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Shrikumar Suryanarayanan teamed up with IIT-Madras youngsters to start Sea6 Energy
Image: Selvaprakash Lakshmanan for Forbes India
This February, Oraxion Therapeutics Inc, a spin-off from Bengaluru’s Aten Porus Lifesciences, announced its agreement with an unnamed US-based biopharmaceutical company under which it would give the American partner exclusive options to license Oraxion’s lead drug ORX-301 for the treatment of two rare diseases called Niemann-Pick Type C disorder, and Focal Segmental Glomerulosclerosis. Arun B Papaiah and Aditya Kulkarni, founders of Oraxion Therapeutics, told Forbes India that total payments could be as high as $125 million, in addition to royalties and sales milestone payments.
What, however, stood out was their acknowledgement of support from a quarter that is not usually associated with deep science-based entrepreneurial success: “We would also like to acknowledge the support from the Biotechnology Industry Research Assistance Council (BIRAC), an initiative of the department of biotechnology (DBT), government of India, for initial grant support for our work,” they wrote in a press release.
Government departments in India are often seen as stodgy, and are not associated readily with innovation. DBT, however, epitomises what a modest start and decades of persistence can achieve.
The department was set up more than 30 years ago, in 1986, and primarily focussed on building capacity in academia across multiple universities and research organisations. It has supported more than 5,000 scientists in over 100 universities and laboratories with research grants, physical infrastructure, funds for equipment and so on, and in the last 10 years, has increasingly engaged with industry.
“We felt that while we were strongly supporting academic research, we also needed to bring in the industry, because only then the picture gets complete,” says Renu Swarup, secretary, DBT. This resulted in the formation of BIRAC in 2007 in partnership with private industry; in 2009, it was converted into a public sector entity.
Through BIRAC and other schemes, the DBT has created a slew of grants—such as the Biotech Ignition Grant—to encourage both research within the industry, and the translation of academic research into commercial ventures. Ventures such as Aten Porus became direct beneficiaries.
The early grants from DBT—₹50 lakh in 2015 under the Biotech Ignition Grant scheme, and ₹50 lakh in 2016 under the small business innovation research initiative—made an important difference in the early stage of the venture which was started in April 2014, recall Papaiah and Kulkarni.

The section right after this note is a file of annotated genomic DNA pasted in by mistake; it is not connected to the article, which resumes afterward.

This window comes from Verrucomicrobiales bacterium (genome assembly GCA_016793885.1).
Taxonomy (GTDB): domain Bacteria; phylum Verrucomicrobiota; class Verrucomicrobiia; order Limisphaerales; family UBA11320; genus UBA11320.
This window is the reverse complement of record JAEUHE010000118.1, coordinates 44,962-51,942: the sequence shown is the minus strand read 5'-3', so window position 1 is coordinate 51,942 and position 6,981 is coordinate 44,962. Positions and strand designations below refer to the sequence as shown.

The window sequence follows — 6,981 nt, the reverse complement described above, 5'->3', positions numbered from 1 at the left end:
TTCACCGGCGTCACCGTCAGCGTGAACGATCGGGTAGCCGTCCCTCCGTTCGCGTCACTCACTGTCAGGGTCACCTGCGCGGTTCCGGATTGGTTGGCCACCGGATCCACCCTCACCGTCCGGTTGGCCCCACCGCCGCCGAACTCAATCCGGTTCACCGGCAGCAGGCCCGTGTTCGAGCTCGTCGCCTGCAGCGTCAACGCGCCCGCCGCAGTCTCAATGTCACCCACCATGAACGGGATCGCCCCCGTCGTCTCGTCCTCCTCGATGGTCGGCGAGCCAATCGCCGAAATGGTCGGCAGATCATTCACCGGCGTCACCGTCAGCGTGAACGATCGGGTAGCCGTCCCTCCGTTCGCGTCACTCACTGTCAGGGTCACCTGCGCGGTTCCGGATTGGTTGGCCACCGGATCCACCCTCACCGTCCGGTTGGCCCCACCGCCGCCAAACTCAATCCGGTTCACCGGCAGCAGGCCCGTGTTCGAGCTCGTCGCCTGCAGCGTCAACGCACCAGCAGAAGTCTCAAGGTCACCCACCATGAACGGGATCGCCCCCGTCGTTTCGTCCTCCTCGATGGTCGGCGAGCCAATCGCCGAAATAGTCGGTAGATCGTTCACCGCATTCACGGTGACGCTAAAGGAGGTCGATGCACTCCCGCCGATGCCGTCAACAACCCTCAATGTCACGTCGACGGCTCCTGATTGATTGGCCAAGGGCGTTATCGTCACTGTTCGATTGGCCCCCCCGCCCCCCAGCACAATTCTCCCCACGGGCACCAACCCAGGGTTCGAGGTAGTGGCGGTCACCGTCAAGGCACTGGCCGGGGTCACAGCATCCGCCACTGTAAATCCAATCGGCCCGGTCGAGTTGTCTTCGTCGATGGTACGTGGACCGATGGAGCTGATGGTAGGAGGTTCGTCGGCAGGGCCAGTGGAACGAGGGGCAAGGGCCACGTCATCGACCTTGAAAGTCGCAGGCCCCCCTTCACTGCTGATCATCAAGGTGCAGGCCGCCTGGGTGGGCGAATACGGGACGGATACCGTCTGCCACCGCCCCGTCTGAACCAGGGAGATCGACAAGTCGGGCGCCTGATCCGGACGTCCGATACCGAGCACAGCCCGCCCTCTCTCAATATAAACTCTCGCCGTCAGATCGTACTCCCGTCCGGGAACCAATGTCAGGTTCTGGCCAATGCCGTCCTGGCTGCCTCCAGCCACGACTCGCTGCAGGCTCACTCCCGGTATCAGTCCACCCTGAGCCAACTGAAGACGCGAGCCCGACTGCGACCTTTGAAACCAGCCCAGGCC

Aten Porus isn’t an outlier either. At Bengaluru-based Sea6 Energy, extracts from “ocean-farmed” seaweed have found applications in boosting the health and growth of food crops. Sea6 is successfully marketing the product, both on its own and via a partnership with the Mahindra Group.
Sea6 was started in July 2010 with the idea of converting seaweed, farmed on the ocean’s surface, into fuel that could be refined into a variety of petroleum products. In the process, the founders—including a group of IIT-Madras engineers—also developed strong intellectual property in automating the process: They have built a highly scalable grid that floats on the ocean surface and on which the seaweed grows (it also acts as a bulwark for solar cells), and a harvester-seeder.
Sea6 is piloting a working prototype in Indonesia, where ocean farming regulations are better developed and the seas are calmer, says Shrikumar Suryanarayanan, a former Biocon veteran, who teamed up with the IIT-Madras youngsters to start the company, which is now located at the DBT-backed Centre for Cellular and Molecular Platforms, a biotech startup incubator co-located with the National Centre for Biological Sciences in Bengaluru.
“The infrastructure requirements for IT are far lower than for biotech. In IT you’ll get quicker translation of ideas. In biotech you’re working with physical stuff,” says Suryanarayanan, chairman and managing director of Sea6 Energy. From individual cells to biomedical devices, manipulating them requires “very, very expensive facilities”.
These facilities include laboratories, clean rooms, 3D-printing facilities, cold rooms and of course, powerful computers that can run modelling and simulations. Here is where the DBT was able to step in and create facilities that startups with good ideas could use at low cost. Thus was born, more or less simultaneously with BIRAC, another initiative called C-Camp (Centre for Cellular and Molecular Platforms), in 2009.
“We actually worked with the government to set out the blueprint for C-Camp,” says Suryanarayanan, who, after quitting his job running the R&D department at Biocon, had become the director-general of the Association of Biotechnology Led Enterprises (Able).
There were many new biologics coming into the market, and they required high-end analytical facilities that no single startup could afford to build. Further, India’s drug regulator, Central Drugs Standard Control Organisation, was unable to check the quality of these biologics because of the lack of specialised expertise. The plan, therefore, was to create high-end biologics characterisation facilities that could be used not just by the regulator, but also startups.